Metropolitan Police anti-terror boss slams 'immature' social media sector
Social media companies are "undermining" counter terrorism investigations by telling suspects when police have requested their communications data, the assistant commissioner of the Metropolitan Police has said.
Mark Rowley, the UK's most senior counter-terrorism police officer, said some companies simply refuse to assist the police when it comes to handing over data.
He warned that the police are dealing with a "growing number of blind spots" and that difficulties relating to obtaining communications data and encryption mean that "all counter terrorism operations are now more patchy in their intelligence than we have ever seen before".
"Our experience of social media and communications companies is of a very fragmented and highly variable level of cooperation, ranging from some who are very cooperative, those who are partially cooperative and those who are at the other end of the spectrum," he warned during a speech at the Royal United Services Institute.
"Some refuse to assist. For some it is also a part of their strategy - they design their products in full recognition that they will be unable to help us because of the way they have designed them.
"And some simply undermine us by adopting a policy that if they supply data to us they will tell the subject that they have done that."
Mr Rowley said social media is an "immature business sector" and that the way some companies behave would not be tolerated in other sectors.
He said: "In the real world, if someone was to open a shopping centre in London with a fantastic new business model which made them large amounts of profit but also provided a safe operating environment for criminals or terrorists we wouldn't allow it.
"Yet to some degree that is what is going on in the virtual world."
Meanwhile, criminals and terrorists are now "better educated" about where the police and intelligence agencies may have "blind spots".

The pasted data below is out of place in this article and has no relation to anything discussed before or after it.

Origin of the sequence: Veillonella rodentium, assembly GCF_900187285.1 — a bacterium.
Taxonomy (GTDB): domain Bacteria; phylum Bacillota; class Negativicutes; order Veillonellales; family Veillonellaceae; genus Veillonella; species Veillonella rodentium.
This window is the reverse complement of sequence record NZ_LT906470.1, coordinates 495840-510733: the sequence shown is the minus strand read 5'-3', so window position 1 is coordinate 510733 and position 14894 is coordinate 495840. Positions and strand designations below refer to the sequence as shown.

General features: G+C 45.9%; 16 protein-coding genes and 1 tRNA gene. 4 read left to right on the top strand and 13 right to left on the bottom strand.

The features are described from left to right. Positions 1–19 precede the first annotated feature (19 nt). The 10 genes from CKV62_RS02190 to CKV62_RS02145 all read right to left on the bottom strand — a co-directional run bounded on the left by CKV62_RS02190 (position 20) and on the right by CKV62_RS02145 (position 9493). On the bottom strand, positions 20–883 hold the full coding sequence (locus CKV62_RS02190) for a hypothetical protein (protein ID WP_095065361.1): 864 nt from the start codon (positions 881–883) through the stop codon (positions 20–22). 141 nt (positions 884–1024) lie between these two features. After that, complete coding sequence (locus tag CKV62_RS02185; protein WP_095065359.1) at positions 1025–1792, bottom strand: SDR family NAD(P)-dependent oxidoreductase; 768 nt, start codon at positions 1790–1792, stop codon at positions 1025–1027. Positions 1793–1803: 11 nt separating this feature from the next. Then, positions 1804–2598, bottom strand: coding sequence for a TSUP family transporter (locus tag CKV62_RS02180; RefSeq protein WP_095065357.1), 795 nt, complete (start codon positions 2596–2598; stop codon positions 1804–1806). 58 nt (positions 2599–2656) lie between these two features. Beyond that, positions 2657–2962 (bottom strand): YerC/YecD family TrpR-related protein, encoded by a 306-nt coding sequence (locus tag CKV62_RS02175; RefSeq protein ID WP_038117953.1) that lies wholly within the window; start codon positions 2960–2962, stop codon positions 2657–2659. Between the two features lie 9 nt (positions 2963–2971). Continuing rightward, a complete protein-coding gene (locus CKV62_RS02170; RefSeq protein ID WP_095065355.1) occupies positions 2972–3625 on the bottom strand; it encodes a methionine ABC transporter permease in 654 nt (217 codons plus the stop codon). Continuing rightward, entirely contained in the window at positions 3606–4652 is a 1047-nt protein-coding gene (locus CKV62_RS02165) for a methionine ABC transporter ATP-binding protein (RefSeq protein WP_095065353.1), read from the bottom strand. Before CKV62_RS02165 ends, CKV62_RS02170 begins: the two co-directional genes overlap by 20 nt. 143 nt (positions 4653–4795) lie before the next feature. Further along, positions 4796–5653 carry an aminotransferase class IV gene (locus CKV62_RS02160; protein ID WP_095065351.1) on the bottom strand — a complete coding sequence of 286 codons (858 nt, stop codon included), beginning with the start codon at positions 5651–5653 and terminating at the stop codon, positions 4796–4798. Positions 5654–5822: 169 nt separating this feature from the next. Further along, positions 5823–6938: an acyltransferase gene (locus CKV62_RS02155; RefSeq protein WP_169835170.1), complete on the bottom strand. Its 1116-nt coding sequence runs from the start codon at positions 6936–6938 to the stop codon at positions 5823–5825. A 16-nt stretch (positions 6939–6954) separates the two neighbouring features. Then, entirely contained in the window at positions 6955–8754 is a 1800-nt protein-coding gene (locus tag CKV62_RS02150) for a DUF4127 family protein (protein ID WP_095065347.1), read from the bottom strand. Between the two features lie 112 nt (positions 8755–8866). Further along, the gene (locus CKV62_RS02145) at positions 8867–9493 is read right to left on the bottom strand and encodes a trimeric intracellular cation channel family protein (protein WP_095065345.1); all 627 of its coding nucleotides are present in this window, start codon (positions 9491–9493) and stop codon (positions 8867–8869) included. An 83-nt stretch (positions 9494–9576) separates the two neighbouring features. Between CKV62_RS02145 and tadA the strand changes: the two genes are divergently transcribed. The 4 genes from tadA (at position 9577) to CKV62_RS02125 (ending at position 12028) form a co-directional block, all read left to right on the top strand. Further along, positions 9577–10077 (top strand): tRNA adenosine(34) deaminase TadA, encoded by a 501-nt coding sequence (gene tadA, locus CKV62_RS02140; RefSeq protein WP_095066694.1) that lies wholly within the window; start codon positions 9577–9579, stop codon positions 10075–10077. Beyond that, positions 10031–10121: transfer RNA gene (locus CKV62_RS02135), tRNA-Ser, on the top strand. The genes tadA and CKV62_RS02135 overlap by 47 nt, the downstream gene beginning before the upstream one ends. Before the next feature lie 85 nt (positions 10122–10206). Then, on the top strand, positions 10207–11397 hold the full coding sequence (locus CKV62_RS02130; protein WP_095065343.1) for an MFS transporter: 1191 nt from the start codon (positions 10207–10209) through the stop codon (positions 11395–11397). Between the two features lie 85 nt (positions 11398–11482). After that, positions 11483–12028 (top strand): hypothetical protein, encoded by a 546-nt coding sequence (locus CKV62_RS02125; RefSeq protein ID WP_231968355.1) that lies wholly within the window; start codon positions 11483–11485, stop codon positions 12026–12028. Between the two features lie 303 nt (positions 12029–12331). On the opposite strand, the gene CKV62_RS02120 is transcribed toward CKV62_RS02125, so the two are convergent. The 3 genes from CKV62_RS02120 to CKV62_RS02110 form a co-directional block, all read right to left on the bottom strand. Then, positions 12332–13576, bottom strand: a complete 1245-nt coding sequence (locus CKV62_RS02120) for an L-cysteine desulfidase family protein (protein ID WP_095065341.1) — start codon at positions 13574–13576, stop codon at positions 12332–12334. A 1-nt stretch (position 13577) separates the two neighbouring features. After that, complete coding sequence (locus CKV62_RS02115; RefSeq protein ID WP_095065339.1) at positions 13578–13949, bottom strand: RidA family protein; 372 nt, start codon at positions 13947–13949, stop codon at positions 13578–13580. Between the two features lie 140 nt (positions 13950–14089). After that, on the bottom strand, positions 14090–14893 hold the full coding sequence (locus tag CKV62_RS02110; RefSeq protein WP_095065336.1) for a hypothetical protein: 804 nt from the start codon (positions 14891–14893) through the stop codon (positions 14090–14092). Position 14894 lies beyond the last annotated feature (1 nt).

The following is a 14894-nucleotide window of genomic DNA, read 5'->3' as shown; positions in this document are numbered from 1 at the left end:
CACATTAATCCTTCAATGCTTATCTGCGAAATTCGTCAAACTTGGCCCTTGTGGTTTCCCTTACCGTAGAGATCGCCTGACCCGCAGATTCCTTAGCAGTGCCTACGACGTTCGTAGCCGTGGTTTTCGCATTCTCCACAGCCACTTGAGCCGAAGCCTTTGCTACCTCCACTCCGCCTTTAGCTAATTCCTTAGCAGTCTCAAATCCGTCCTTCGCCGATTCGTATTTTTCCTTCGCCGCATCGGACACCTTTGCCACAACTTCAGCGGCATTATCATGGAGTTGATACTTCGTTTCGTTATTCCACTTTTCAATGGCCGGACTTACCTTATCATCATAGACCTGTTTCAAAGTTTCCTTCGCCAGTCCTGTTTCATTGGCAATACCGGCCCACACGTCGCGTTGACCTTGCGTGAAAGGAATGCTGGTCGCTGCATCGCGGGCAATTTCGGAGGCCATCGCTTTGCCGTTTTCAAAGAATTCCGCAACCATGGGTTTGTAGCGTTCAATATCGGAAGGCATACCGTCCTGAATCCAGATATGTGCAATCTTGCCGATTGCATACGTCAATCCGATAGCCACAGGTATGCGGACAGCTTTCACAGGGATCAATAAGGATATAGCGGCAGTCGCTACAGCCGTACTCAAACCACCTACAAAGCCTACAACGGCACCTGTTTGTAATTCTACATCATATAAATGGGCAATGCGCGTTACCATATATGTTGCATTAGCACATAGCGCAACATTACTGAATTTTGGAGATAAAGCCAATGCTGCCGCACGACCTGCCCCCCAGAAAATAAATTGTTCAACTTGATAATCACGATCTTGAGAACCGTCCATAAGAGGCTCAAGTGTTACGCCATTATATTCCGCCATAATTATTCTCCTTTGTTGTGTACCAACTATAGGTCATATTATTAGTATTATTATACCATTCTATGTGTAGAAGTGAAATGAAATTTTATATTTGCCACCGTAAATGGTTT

"From a policing perspective, any area which is no-go to police and intelligence agencies because we don't have the powers or the technology or the ability to reach there is a space that terrorists and criminals can operate and is of massive concern," he said.
The assistant commissioner also detailed the scale of work currently being undertaken by the Met in the fight against terror.
He revealed police are dealing with about 600 referrals from across the country every month relating to specific concerns about individuals.
The UK's terror threat level is currently set at "severe" which means an attack is "highly likely" and Mr Rowley said six terror plots have been disrupted in the last years.
He also noted there has been a significant increase in the number of people being arrested on suspicion of terror offences in the UK - currently about 90 to 110 people every quarter.
Mr Rowley said the Met has a "growing Achilles heel" which if left unaddressed will "slowly diminish our ability to keep the public safe".
To remedy the situation the police need "up-to-date legislation" that enables them to "operate in the modern digital age", improved cooperation internationally across different jurisdictions and the "constructive, practical help" of social media companies.
Mr Rowley was asked during a question and answer session whether it was time to "name and shame" social media companies who do not cooperate with the police.
"The problem is, if I was to say here 'if criminals use application X then it's fine because we have a great relationship with the company and if they use application Y we are completely stuffed', then you could guarantee what criminals and terrorists would do the next day," he explained.
"That's the difficult issue that we are wrestling with."
The assistant commissioner also confirmed there have been cases where police have not pursued a data request because they knew the social media company would tell the suspect.
The Press Association asked the assistant commissioner if he believes some social media companies are being irresponsible in terms of their lack of cooperation with the police.
"Absolutely," he said.
And when asked if it is the majority or the minority of social media companies who are lacking in cooperation, Mr Rowley said: "In my speech I said there are some who are helpful, some who are partially helpful and some who are very unhelpful.
"The number in each of those pots is not insignificant so there is a spread across there."